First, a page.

Fact Sheet: Epilepsy in Children and Adolescents

Epilepsy is a common neurological condition diagnosed by one of the following: At least two unprovoked (or reflex) seizures occurring over 24 hours apart; one unprovoked (or reflex) seizure plus a probability of further seizures occurring over the next 10 years; or diagnosis of an epilepsy syndrome. Seizures can occur in one specific area of the brain (i.e., focal) or in both hemispheres of the brain (i.e., generalized). The primary treatment for epilepsy is antiepileptic drugs; other treatment options include surgery, low carb diets (e.g., ketogenic), vagus nerve stimulation, and responsive neurostimulation.  Epilepsy is resolved for individuals who had an age-dependent epilepsy syndrome but are now past the applicable age or those who are seizure-free for 10 years, with no seizure medicines for 5 years.

Prevalence and Course

About seven out of 1000 children worldwide currently have epilepsy. Seizures can be caused by fevers, brain trauma, and genetic/brain abnormalities; for most youth with epilepsy (YWE) the cause is unknown (i.e., idiopathic epilepsy). Approximately 40% of YWE have medically refractory epilepsy, or continued seizures despite treatment. About 65% of YWE wean from their antiepileptic medications after a 2-year seizure free period and normal EEG.

Health and Psychosocial Consequences

YWE experience neurodevelopmental disorders (ADHD, autism, intellectual disability), internalizing (anxiety and depression) and externalizing disorders, learning difficulties, and suicidal ideation/completion at a higher rate (34%) compared to same aged peers and other pediatric conditions. Reasons include side effects of medications/treatments, lifestyle changes, and the neurobiological underpinnings of epilepsy. Identification and management of behavioral health comorbidities is integral to comprehensive epilepsy treatment due to their significant impact on health related quality of life (HRQOL). Another psychosocial concern poor adherence, with over half of YWE reporting non-adherence in the first month after diagnosis. Non-adherence is associated with increased seizures, unnecessary use of medical resources, and increased risk of Sudden Unexpected Death from Epilepsy.  YWE and their families report reductions in HRQOL from managing activity restrictions, presence of co-occurring emotional/ behavioral/academic concerns, and lack of knowledge of seizures by members of the community.

Evidence-based Assessment

Neuropsychological assessments are recommended for YWE to better understand the impact of seizures/treatment on memory, processing, cognition, etc and are important for pre-surgical evaluations. Children with developmental and learning delays may benefit from neurodevelopmental assessments. The American Academy of Neurology (AAN) recommends routine screening of psychiatric/behavioral disorders in YWE. Use of empirically-supported assessment measures related to emotional and behavioral functioning (e.g., Neurological Disorders Depression Inventory-Epilepsy for Youth; NDDI-E-Y), adherence, health-related QOL (e.g., PedsQL Epilepsy Module), and family functioning is considered best practice for YWE.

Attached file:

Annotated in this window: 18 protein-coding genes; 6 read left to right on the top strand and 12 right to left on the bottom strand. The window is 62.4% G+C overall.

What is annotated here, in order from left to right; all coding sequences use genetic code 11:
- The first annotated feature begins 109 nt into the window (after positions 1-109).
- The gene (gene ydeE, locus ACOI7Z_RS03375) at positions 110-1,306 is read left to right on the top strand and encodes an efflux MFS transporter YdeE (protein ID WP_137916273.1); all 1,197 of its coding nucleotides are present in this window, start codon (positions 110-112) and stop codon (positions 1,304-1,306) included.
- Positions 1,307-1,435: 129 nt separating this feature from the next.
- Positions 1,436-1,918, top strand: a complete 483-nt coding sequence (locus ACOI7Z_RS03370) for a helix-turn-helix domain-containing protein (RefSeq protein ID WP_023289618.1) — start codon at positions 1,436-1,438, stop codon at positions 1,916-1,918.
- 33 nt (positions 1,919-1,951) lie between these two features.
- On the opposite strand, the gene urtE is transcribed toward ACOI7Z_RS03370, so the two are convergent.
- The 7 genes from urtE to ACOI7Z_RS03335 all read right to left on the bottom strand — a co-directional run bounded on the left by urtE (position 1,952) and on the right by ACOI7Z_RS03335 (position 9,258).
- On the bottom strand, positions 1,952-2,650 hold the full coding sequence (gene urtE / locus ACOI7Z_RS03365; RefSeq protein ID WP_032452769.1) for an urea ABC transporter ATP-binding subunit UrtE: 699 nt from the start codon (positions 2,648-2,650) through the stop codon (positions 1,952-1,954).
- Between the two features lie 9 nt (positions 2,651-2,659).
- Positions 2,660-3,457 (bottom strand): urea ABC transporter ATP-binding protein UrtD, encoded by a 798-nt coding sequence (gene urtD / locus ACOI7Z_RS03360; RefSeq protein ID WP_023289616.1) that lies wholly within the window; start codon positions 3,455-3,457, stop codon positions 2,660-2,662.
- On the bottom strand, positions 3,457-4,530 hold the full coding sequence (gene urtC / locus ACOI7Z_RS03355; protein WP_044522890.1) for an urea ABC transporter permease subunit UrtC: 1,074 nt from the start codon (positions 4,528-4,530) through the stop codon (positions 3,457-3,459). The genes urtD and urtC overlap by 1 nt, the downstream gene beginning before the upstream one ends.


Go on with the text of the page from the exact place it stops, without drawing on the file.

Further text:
Culture, Diversity, Demographic and Developmental factors

Epilepsy is slightly more prevalent in males compared to females and tends to increase with age. Children under 2 years of age and children from lower-income families are at highest risk for epilepsy. A national survey found 66% of children with a current or previous diagnosis of epilepsy were white non-Hispanic, 13% white Hispanic, 11% black, and 9% multi/biracial/other. Transition to adult healthcare is complicated in epilepsy based on range in age of diagnosis, different epilepsy care models in pediatric vs. adult care, and developmental disorder comorbidities for many YWE.

Evidence-based Interventions

Cognitive-behavioral treatment (e.g., parent-based behavior management, problem-solving, behavioral relaxation training, and cognitive reframing) targets behavioral health symptoms common in YWE (e.g., internalizing, behavior) and epilepsy self-management. Use of these behavioral health interventions have shown improvements in adherence to medications, QOL, and reduced internalizing symptoms in YWE. However, additional research is needed in this area, particularly to develop and examine the benefit of mHealth interventions. Given the high rate of neurodevelopmental and learning comorbidities associated with pediatric epilepsy, it is important to consider individual abilities when providing behavioral health interventions to YWE and adapt interventions as needed. 


Authors: Avani Modi, PhD, and Aimee Smith, PhD

Date of last update: July 2020


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